Balancing Act

Old and new peacefully coexist in this 1850 Italianate-style residence in Castine

The collection of rotating works is scattered throughout the residence, including the kitchen, where Roe Ethridge’s Apple Bees hangs on the wall; meanwhile, granite countertops provide a contrast to the clean white cabinetry.
The barn was renovated and reimagined as a new kitchen with a second-floor art gallery to showcase the homeowners’ contemporary collection; a new skylight and windows were added to bring additional light into the structure.
Lewis Baltz’s Nevada 1976 series hangs in the parlor; a pair of Christian Liaigre armchairs flank a side table from Geiger, and the cocktail table is by Barber Osgerby for Established and Sons.
A dining room located in the ell section of the house also received a new bay window; a piece by Mark Francis hangs on the wall.
Pendants by Philippe Starck for Flos hang in the new stairway leading to the revamped attic; a piece by Alfredo Jaar hangs in the distance, while the rearview mirror installation is by Brian Jungen.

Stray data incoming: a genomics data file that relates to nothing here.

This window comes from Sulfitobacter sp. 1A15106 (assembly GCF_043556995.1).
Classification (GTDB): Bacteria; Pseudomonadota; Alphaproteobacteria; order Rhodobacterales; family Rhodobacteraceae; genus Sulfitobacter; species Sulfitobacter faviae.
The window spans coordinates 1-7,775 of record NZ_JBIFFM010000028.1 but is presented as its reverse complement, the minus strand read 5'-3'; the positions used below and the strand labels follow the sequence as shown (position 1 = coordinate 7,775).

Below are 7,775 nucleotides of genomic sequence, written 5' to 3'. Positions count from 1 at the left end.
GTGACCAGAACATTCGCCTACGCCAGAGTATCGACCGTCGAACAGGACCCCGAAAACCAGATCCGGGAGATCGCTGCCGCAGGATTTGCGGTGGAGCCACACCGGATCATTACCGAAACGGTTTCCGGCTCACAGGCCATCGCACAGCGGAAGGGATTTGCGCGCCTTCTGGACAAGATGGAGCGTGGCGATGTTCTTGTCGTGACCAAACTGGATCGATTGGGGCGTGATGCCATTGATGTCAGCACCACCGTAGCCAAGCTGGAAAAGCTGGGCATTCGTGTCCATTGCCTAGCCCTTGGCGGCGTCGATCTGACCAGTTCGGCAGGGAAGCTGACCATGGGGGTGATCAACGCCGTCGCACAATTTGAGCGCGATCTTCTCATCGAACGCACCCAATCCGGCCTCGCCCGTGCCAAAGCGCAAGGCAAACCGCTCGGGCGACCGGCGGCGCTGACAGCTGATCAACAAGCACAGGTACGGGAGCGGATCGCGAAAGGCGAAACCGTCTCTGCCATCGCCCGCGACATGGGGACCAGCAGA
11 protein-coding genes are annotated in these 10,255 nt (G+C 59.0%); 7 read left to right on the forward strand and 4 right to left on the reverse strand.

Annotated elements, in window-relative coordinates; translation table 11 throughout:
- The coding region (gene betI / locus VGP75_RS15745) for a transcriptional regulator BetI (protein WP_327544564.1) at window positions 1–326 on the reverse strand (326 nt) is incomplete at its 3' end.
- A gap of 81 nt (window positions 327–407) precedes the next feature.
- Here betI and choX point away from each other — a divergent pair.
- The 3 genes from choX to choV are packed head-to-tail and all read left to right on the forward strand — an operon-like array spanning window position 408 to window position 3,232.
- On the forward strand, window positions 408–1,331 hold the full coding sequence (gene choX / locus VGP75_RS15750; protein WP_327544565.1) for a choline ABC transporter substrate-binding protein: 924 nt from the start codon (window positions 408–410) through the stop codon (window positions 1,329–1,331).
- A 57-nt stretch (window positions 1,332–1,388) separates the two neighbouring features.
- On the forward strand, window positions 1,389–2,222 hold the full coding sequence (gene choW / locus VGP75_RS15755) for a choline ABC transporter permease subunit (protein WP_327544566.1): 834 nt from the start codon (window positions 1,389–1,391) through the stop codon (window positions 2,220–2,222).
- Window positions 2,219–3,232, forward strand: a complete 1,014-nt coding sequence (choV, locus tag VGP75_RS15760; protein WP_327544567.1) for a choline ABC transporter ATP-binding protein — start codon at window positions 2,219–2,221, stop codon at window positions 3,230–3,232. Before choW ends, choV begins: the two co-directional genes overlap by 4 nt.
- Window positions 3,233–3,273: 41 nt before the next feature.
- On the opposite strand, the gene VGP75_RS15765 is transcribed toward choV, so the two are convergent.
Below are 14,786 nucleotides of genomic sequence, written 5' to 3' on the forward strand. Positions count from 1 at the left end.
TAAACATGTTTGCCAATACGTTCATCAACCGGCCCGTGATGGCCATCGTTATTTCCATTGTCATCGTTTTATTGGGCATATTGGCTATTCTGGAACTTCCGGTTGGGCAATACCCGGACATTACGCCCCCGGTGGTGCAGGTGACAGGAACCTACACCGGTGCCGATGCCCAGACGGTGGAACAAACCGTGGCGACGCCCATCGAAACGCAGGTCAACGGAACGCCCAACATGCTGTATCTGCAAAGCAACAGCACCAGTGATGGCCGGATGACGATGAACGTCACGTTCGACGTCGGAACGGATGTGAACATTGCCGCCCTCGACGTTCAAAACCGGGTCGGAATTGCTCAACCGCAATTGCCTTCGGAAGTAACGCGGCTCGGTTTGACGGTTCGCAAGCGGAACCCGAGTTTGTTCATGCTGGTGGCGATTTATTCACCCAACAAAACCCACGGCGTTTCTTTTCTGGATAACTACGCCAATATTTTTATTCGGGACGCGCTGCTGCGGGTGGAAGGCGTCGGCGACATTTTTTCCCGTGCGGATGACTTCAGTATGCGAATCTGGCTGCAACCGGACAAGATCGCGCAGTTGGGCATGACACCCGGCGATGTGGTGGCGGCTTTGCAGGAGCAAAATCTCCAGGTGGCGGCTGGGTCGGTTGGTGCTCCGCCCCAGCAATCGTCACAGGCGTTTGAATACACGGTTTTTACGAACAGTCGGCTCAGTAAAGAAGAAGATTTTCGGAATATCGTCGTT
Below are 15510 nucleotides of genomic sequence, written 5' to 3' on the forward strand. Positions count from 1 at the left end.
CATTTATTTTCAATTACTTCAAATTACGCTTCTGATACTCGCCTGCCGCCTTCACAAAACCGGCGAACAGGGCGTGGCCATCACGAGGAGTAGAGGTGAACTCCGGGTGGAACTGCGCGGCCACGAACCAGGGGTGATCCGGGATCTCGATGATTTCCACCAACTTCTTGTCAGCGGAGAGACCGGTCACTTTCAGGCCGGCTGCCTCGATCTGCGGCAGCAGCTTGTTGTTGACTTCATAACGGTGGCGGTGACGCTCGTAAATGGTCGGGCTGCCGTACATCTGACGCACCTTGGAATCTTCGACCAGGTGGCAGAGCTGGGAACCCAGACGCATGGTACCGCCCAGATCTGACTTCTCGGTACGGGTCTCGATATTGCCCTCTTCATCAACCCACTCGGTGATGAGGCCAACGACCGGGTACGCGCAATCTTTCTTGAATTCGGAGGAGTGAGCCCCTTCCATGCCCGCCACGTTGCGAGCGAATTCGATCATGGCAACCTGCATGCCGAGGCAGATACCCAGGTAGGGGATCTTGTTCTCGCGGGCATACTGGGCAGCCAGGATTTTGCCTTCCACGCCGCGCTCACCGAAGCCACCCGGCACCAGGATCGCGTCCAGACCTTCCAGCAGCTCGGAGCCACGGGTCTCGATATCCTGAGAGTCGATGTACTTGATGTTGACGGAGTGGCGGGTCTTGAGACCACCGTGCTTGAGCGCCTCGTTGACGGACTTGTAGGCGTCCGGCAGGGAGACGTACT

A chair by Rodolfo Dordoni for Minotti sits in the kitchen.
A sitting area in the renovated attic features a Murphy bed to accommodate extra guests.
The homeowners commissioned artist Ryan McGinness to create a “freestanding painting” to screen the Murphy bed from the conference area.
The attic’s primary function is as an office, complete with a conference table and plenty of storage for books.
In the primary bedroom, artwork by Vladimir Kupriyanov hangs above a chest of drawers from Established and Sons; a piece by Stan Douglas adorns the right wall, and on the floor sits another Northwest Coast First Nations sculpture.
A Poul Henningsen for Louis Poulsen light fixture hangs in the stair hall; a Geoffrey James work hangs on the wall, while the standing figure on a shelf in the stairway is a Northwest Coast First Nations sculpture by an unknown artist.